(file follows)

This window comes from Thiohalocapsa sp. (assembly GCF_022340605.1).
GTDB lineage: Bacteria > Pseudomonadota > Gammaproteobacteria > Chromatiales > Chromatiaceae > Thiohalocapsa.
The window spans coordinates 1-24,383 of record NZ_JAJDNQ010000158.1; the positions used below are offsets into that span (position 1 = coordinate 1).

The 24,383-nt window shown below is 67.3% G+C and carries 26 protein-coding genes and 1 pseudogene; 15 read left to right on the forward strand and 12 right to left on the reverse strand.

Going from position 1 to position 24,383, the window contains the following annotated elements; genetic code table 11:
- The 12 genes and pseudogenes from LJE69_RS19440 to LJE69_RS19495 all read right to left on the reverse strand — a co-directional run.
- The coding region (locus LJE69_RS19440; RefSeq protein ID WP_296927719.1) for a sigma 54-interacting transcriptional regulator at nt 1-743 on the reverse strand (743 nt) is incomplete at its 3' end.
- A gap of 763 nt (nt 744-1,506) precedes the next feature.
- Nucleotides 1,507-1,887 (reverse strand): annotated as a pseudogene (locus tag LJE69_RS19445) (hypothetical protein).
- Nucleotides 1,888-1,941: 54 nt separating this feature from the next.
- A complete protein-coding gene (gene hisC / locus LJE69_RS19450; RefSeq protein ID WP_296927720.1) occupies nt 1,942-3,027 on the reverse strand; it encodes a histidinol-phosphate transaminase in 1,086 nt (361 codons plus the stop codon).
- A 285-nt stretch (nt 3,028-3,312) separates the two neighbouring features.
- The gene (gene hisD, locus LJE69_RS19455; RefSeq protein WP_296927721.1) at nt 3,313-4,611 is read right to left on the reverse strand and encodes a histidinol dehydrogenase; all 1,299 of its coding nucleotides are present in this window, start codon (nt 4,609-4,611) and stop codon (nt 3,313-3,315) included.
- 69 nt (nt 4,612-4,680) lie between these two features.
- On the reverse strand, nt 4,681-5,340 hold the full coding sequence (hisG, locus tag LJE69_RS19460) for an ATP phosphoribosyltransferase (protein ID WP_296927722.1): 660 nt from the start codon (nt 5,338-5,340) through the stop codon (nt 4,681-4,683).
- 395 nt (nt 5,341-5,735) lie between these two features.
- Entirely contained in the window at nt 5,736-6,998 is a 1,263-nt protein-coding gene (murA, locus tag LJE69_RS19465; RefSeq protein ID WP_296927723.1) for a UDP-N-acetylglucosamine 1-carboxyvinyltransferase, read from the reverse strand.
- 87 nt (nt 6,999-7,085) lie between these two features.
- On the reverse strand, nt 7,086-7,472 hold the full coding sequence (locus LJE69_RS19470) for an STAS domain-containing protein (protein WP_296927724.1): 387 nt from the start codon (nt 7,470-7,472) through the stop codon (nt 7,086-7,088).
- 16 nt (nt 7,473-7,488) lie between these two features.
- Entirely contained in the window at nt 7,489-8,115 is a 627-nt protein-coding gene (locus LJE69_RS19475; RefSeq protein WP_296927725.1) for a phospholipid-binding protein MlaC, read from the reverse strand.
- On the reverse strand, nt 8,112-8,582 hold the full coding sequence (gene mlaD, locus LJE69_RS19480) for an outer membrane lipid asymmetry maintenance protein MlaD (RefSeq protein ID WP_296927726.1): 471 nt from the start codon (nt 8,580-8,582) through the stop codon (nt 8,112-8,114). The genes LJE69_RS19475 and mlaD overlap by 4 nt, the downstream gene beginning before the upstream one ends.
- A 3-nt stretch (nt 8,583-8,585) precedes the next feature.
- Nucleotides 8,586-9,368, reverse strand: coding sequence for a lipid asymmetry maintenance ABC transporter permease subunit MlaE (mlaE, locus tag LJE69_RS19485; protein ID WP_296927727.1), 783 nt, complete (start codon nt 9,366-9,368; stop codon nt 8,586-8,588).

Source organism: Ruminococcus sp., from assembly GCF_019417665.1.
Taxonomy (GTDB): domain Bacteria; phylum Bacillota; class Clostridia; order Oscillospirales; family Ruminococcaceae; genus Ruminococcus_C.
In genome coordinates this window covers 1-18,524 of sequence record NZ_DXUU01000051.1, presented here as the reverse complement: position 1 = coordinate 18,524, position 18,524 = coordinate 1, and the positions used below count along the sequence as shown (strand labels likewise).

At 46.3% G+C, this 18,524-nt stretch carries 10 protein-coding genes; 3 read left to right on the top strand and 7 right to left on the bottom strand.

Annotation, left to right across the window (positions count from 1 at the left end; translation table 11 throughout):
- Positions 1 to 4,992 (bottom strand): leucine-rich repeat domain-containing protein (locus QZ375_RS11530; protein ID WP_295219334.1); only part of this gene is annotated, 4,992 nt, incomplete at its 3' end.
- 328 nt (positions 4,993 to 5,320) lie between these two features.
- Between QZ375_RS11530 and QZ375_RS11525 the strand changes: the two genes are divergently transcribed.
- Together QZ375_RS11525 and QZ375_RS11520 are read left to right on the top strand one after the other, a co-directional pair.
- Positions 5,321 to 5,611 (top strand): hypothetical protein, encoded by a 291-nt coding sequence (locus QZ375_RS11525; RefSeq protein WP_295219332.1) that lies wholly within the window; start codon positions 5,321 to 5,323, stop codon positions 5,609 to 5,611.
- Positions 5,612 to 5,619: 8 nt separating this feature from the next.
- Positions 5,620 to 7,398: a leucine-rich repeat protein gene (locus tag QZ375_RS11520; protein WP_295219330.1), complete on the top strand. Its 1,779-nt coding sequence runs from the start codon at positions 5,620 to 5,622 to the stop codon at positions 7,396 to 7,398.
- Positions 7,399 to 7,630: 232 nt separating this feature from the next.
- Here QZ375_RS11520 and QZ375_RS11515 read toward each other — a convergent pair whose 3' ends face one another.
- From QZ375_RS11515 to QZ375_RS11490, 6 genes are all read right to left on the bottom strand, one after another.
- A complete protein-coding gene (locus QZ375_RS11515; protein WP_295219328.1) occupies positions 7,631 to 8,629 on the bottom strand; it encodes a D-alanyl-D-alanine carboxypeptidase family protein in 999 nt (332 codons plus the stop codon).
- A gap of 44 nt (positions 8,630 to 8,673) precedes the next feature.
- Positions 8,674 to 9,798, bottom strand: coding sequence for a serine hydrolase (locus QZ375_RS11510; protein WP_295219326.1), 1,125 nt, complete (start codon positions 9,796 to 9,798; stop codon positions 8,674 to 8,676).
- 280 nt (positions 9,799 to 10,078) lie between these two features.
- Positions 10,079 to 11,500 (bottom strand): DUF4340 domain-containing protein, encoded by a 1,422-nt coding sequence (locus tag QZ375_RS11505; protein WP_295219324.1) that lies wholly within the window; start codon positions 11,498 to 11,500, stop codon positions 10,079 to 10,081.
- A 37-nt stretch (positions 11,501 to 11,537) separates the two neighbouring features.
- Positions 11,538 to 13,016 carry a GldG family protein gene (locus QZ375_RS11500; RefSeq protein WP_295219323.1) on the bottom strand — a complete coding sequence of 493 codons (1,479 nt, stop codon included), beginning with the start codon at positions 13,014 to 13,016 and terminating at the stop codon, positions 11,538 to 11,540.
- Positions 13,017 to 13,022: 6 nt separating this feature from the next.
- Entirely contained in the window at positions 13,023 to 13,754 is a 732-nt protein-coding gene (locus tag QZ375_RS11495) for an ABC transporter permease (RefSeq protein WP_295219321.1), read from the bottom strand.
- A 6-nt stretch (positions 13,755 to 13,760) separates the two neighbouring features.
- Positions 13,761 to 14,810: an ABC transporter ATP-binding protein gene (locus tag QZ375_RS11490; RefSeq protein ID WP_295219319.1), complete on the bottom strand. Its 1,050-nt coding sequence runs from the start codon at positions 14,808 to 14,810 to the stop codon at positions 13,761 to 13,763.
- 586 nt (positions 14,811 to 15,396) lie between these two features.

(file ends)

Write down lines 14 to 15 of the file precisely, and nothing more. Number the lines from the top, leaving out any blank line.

- 69 nt (nt 4,612-4,680) lie between these two features.
- On the reverse strand, nt 4,681-5,340 hold the full coding sequence (hisG, locus tag LJE69_RS19460) for an ATP phosphoribosyltransferase (protein ID WP_296927722.1): 660 nt from the start codon (nt 5,338-5,340) through the stop codon (nt 4,681-4,683).